WHEN Galway led Kilkenny by seven points late in the first half of the drawn final, it looked very much as if they were poised to press on and bring Liam MacCarthy back west for the first time in 24 years.
When Kilkenny scored a string of points which wiped out Galway's lead in the second half, and then went ahead themselves, it looked as if the experienced campaigners would close out the deal, pick up the trophy and return home asking nonchalantly: "Why did anyone doubt us after the Leinster final"?
Those were two of several contrasts which the drawn final threw up and which add to the intrigue surrounding tomorrow's replay. In the cold, analytical light of day, both Anthony Cunningham and Brian Cody will have looked back on the drawn game with relief.
It's always disappointing for the team that concedes a late equaliser and uplifting for the team that saves the day, but it doesn't really matter in the long run. Sure, Kilkenny were on the verge of victory until Joe Canning slotted a late point, but have no doubt that Cody and Co would have been happy if told late in the first half that they would get out with a draw.
Cunningham wouldn't, believing that Galway had put down a solid platform, strong enough to sustain them through to the finish. However, he would have taken a replay when Kilkenny went ahead for the first time at the three-quarter mark as the momentum was very much with the Cats at that stage.
The trick with a replay is to learn from the drawn game, in particular, when it comes to cutting down on mistakes.
On that front, Galway had plenty to study from the second half. The standard of their ball-striking dipped alarmingly, both when it came to shooting for goal and in picking out Canning, who found it hard to get on the ball. Granted, Galway's delivery men were under far heavier pressure than in the first half, but they still should have been more accurate.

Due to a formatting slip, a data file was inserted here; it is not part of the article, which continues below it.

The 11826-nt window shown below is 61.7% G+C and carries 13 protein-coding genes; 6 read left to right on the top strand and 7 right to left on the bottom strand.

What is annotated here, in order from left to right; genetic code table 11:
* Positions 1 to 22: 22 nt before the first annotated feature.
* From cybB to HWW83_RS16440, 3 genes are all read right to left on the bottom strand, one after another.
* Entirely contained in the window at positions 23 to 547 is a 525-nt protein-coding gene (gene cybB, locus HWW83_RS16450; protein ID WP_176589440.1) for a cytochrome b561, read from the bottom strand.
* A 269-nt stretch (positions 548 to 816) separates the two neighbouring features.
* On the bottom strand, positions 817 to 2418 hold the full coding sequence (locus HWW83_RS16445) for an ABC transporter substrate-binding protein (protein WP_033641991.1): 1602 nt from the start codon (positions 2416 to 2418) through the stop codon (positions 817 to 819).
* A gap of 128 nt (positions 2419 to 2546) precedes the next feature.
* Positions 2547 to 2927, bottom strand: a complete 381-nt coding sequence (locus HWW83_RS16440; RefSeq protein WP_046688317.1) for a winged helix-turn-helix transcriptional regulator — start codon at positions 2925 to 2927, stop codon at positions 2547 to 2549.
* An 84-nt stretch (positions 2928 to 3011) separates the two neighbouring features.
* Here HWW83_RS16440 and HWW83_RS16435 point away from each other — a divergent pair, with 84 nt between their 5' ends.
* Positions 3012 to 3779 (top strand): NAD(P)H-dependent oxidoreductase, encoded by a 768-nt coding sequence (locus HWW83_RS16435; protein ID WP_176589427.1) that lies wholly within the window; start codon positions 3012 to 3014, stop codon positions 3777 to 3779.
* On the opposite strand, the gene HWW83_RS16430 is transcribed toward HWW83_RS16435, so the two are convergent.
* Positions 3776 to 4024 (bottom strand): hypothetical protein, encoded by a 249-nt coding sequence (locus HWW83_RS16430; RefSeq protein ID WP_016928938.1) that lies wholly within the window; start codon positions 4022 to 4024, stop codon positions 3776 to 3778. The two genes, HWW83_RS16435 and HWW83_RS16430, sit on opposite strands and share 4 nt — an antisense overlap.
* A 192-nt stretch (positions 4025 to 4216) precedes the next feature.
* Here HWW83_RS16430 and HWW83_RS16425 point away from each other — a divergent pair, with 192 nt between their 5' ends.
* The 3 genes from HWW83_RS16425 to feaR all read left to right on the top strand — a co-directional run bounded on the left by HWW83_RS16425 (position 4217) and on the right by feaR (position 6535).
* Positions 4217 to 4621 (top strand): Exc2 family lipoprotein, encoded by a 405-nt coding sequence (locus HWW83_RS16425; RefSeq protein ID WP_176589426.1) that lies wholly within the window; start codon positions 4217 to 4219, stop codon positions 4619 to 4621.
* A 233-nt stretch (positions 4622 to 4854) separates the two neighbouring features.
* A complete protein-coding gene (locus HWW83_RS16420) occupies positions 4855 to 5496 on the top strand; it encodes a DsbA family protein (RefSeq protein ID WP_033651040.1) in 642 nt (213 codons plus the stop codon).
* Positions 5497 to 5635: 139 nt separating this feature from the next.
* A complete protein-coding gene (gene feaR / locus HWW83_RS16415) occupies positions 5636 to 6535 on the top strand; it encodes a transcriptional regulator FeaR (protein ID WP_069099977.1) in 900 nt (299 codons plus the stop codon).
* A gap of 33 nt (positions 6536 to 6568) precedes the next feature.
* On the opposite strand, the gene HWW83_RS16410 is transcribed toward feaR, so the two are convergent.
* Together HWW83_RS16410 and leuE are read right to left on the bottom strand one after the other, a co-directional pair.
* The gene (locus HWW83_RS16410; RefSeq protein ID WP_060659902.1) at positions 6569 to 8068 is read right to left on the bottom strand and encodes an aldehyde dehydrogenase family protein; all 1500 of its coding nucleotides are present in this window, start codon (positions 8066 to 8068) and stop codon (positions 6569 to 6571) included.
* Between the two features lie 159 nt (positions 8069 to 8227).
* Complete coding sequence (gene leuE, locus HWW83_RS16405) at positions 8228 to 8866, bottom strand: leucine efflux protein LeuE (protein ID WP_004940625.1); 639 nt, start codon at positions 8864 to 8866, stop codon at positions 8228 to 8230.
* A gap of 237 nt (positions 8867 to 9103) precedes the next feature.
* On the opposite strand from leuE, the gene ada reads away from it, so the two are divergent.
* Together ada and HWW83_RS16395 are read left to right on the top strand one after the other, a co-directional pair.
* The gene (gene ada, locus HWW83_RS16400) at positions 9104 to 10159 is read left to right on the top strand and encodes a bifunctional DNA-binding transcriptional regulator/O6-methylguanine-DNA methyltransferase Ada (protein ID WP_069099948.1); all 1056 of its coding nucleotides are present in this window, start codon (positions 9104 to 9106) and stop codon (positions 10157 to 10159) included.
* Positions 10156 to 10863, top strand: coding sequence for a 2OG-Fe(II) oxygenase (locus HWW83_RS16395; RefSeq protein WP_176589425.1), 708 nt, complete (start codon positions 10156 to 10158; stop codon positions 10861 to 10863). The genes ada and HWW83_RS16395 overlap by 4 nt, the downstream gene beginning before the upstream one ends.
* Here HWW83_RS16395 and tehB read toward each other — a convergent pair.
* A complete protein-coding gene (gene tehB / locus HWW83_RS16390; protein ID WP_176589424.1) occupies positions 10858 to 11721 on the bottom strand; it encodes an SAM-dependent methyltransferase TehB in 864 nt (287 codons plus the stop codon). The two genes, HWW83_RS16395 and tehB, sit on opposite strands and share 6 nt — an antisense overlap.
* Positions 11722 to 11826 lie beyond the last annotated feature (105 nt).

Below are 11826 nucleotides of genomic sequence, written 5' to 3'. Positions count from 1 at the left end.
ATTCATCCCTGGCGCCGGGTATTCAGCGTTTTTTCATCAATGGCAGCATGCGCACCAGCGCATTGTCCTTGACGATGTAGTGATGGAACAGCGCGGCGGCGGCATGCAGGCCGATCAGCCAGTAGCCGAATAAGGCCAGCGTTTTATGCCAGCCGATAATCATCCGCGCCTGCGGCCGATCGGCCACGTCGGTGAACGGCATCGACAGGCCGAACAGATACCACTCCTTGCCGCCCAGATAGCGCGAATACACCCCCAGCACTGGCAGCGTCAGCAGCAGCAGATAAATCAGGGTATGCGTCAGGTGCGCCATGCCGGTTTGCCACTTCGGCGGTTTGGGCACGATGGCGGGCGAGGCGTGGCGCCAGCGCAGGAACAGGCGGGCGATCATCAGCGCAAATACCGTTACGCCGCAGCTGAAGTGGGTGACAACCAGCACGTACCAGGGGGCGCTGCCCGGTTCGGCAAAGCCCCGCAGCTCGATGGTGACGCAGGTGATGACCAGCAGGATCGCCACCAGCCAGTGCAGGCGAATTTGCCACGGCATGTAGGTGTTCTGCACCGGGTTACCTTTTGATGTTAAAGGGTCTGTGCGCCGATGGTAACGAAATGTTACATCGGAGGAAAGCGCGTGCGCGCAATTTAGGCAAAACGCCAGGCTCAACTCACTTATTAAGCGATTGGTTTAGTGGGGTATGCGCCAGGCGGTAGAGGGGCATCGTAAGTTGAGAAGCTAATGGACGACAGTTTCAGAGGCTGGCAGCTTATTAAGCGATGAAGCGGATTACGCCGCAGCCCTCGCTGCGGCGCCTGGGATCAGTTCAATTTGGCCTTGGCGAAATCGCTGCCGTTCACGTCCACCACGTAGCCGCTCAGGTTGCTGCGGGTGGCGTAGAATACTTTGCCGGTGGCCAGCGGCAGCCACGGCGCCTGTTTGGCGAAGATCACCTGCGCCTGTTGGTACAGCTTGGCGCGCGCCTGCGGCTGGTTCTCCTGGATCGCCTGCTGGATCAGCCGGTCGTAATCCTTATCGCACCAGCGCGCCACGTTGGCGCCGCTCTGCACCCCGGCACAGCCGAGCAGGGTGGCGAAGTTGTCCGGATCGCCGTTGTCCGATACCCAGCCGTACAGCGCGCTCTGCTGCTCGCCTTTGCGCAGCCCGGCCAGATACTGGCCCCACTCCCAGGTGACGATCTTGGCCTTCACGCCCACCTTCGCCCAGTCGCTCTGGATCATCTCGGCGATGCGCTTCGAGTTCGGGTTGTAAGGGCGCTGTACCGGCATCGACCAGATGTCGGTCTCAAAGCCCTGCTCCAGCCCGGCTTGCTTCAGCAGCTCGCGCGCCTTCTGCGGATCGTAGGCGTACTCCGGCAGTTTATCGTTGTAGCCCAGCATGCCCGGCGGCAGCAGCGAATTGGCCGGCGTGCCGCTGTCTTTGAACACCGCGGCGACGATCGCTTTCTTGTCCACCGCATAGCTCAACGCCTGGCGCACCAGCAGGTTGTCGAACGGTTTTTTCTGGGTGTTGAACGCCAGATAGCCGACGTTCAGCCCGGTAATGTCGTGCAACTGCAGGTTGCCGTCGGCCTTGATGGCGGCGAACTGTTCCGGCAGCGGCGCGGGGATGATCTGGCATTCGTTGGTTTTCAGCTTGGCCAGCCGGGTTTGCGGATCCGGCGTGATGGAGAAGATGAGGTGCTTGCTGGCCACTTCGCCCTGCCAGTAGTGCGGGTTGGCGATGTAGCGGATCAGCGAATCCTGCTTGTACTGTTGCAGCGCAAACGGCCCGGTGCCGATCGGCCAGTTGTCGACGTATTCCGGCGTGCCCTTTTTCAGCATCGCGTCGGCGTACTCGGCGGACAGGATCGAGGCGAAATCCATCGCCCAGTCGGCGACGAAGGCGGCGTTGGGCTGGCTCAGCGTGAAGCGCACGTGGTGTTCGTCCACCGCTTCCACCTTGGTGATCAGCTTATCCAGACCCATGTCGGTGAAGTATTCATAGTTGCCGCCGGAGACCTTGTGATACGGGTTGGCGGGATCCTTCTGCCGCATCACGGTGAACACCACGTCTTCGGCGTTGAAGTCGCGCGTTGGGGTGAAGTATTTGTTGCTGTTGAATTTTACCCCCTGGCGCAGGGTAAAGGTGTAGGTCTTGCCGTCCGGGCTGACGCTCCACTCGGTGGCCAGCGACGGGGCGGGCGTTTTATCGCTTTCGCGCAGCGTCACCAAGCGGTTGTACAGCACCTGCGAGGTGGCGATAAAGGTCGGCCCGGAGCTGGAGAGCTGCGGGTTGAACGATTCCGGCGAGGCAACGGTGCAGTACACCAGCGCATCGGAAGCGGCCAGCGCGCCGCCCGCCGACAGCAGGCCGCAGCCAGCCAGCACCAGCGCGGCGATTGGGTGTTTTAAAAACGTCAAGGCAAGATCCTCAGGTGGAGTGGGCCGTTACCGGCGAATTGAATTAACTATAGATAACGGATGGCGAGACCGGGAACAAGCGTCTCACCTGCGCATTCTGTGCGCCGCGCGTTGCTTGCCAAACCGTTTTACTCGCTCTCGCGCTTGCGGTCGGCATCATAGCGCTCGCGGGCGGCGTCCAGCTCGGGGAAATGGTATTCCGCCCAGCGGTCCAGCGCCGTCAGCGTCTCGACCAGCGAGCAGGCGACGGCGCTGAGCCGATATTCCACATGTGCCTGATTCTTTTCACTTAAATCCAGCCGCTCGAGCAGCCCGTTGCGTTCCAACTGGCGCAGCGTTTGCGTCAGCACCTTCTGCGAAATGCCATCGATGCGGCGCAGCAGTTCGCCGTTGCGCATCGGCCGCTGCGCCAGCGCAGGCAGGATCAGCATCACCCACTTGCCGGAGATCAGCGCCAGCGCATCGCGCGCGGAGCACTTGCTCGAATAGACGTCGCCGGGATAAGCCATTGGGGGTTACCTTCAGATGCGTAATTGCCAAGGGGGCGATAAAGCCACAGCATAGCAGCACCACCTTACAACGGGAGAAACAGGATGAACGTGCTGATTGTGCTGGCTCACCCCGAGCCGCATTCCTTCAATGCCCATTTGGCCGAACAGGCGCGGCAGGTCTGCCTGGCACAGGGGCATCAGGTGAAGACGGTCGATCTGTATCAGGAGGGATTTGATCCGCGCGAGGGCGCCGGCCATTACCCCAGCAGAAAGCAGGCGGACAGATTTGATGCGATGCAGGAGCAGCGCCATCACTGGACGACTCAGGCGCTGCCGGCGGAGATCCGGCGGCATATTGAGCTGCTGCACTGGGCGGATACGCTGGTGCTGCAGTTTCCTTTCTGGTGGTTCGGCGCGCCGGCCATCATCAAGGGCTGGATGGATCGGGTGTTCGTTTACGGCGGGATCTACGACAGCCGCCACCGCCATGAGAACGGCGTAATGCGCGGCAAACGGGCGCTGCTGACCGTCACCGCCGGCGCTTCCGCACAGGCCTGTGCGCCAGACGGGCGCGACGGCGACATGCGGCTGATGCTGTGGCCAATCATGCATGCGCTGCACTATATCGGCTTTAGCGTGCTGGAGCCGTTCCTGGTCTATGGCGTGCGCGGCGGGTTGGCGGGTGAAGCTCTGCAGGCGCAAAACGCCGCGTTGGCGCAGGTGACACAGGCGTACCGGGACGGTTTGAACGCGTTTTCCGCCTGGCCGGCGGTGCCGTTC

Hoisting balls in the general direction of the Kilkenny goal and hoping that Canning would get onto them didn't work. There's a limit to what even a forward of his calibre can do, and if there's little good ball flowing his way, he's going to be out of the game.
Henry Shefflin, who was such a huge influence in the second half, found himself in much the same position in the first half. He was far more dangerous in the second and came very close to settling yet another big game in Kilkenny's favour.
Still, Cody will be disappointed with the level of support Shefflin received. He had some very big names around him -- men who excelled in previous All-Ireland finals -- but they didn't assert themselves this time, no more than they did in the Leinster final.
Whether that's a sign of terminal decline or just a few blips which they will eradicate tomorrow remains to be seen.
Shefflin must be wondering why, at this stage of his incredible career, he has to be the main man all the time. Presumably, Cody will have made the same point rather forcibly to the rest of the Kilkenny attack.
The big imponderable about tomorrow's game is what will happen if it's Kilkenny who make a good start, opening up a six or seven-point lead in the first half? That would require Galway to push forward much more than has been necessary so far.
It's territory that Kilkenny will be very keen to force Galway into, to see how they would react. Kilkenny had to chase the Leinster final from so far back that it was never retrievable, and while they did complete the recovery in the drawn All-Ireland decider, they will be concerned by the broadly similar pattern the two first halves took.
Okay, so Galway weren't as far ahead in the drawn game as they were two months earlier, but they still gave themselves a sizeable advantage.
And if they had maintained their accuracy level in the second half, they would easily have scored another 1-9 (same as in the first half), which would have been more than enough for a comfortable win.
Damien Hayes must have been especially frustrated as he set up three or four scoring chances which weren't taken, and while some Galway supporters were critical of David Burke, I'd advise them to look back on the video to see how much ball he hit.
He was extremely busy, albeit a long way from the Kilkenny goal.
I fancied Galway to win the first game and I see no reason to change my mind. They were new to the All-Ireland final, but coped very well with the occasion.
There's a huge energy about them and if they can keep Canning in the game all through, he has the class and the temperament to make a match-winning difference.